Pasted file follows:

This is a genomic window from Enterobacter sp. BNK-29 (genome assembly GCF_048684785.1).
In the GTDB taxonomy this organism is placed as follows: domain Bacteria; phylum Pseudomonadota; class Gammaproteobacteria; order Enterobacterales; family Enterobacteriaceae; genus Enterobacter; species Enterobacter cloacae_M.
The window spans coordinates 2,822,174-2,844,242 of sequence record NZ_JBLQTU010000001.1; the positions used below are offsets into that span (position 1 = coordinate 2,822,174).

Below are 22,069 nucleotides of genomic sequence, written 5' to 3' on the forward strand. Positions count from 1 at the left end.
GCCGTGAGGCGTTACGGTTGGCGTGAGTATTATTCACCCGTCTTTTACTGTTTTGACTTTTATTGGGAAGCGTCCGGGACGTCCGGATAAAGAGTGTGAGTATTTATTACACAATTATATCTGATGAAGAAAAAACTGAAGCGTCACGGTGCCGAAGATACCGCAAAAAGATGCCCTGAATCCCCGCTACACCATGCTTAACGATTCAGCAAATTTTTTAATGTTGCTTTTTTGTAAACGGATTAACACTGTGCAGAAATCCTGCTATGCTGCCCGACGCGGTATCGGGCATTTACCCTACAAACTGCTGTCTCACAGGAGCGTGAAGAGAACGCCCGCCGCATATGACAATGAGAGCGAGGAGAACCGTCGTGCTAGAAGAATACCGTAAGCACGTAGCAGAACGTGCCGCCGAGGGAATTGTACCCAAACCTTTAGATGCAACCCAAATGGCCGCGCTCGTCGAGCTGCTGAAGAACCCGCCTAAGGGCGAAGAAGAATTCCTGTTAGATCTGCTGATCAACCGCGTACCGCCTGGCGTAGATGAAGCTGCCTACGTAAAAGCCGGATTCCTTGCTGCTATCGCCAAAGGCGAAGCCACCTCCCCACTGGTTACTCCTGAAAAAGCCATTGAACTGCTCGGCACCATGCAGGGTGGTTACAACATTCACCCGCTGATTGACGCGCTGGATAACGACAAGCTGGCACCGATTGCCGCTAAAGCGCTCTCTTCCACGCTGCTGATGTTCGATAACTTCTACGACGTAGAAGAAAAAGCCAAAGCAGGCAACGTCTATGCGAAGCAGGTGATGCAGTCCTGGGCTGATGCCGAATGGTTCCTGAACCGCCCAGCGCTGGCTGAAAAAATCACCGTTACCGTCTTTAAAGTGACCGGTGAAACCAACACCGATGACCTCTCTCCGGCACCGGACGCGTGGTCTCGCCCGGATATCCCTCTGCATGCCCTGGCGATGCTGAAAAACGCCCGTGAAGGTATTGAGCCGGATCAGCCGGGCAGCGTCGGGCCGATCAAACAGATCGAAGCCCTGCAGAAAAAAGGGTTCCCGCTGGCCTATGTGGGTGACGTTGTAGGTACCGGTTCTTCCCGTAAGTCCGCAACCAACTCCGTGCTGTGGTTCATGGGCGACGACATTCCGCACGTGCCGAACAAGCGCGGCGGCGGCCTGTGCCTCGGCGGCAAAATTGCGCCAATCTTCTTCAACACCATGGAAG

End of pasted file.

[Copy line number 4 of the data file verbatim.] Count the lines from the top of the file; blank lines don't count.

Below are 22,069 nucleotides of genomic sequence, written 5' to 3' on the forward strand. Positions count from 1 at the left end.